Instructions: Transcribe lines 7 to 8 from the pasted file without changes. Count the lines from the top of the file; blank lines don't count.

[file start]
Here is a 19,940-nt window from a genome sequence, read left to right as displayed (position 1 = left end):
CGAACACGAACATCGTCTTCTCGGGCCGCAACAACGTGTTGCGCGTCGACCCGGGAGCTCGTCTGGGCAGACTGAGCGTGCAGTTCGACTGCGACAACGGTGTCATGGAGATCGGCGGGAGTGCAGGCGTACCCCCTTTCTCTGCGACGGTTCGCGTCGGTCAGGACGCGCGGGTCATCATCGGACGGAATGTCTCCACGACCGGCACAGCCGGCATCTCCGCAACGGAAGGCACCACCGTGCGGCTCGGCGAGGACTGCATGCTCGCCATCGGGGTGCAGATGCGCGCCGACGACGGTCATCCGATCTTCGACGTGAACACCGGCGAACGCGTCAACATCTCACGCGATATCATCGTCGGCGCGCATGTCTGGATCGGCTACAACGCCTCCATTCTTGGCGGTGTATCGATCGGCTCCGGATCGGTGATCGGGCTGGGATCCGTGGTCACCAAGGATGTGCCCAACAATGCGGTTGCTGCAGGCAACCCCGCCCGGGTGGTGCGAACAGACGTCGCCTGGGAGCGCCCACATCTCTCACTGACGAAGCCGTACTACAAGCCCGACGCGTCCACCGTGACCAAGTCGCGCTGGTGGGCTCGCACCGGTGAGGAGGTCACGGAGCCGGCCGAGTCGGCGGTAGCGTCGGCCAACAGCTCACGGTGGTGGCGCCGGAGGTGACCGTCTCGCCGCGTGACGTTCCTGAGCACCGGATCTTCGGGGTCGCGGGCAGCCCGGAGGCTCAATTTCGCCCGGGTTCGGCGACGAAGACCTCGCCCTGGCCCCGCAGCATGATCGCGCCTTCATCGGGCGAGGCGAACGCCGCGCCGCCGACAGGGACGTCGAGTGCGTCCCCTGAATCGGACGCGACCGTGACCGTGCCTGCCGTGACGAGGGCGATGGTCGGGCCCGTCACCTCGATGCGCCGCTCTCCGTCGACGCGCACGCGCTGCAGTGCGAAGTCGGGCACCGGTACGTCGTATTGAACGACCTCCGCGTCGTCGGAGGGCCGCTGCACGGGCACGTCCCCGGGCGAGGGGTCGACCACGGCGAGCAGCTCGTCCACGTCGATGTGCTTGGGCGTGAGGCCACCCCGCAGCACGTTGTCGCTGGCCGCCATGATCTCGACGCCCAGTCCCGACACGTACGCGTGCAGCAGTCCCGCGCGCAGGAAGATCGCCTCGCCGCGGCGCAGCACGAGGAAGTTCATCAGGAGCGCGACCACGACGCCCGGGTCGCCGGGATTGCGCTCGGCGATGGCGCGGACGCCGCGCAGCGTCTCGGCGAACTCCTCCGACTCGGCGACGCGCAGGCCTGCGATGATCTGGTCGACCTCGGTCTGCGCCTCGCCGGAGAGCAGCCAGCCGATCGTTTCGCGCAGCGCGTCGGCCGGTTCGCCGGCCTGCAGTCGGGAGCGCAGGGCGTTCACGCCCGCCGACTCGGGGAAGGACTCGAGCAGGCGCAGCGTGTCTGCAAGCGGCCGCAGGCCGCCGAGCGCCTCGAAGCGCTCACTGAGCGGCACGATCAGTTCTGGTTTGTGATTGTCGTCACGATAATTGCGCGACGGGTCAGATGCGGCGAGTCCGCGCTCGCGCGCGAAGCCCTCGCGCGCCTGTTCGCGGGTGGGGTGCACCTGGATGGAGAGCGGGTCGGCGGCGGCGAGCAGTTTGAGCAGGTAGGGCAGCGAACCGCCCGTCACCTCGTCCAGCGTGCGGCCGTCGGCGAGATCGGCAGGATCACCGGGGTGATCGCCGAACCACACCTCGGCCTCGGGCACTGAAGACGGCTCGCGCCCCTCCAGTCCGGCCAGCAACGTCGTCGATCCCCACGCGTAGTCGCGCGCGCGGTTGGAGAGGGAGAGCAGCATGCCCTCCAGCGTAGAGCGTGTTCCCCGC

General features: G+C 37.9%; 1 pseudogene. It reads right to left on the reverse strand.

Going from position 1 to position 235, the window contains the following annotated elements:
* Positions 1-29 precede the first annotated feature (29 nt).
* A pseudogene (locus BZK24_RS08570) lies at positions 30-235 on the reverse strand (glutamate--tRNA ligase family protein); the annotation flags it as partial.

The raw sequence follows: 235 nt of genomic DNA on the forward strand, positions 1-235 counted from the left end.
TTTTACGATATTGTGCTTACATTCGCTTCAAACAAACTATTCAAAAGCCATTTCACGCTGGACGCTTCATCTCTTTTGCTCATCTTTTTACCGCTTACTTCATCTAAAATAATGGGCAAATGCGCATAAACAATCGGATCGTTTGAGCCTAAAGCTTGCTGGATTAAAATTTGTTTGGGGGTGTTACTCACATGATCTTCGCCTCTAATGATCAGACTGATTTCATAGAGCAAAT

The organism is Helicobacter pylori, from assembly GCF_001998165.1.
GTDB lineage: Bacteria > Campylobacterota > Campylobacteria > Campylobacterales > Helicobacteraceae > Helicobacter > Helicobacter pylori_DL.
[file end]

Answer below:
The raw sequence follows: 235 nt of genomic DNA on the forward strand, positions 1-235 counted from the left end.
TTTTACGATATTGTGCTTACATTCGCTTCAAACAAACTATTCAAAAGCCATTTCACGCTGGACGCTTCATCTCTTTTGCTCATCTTTTTACCGCTTACTTCATCTAAAATAATGGGCAAATGCGCATAAACAATCGGATCGTTTGAGCCTAAAGCTTGCTGGATTAAAATTTGTTTGGGGGTGTTACTCACATGATCTTCGCCTCTAATGATCAGACTGATTTCATAGAGCAAAT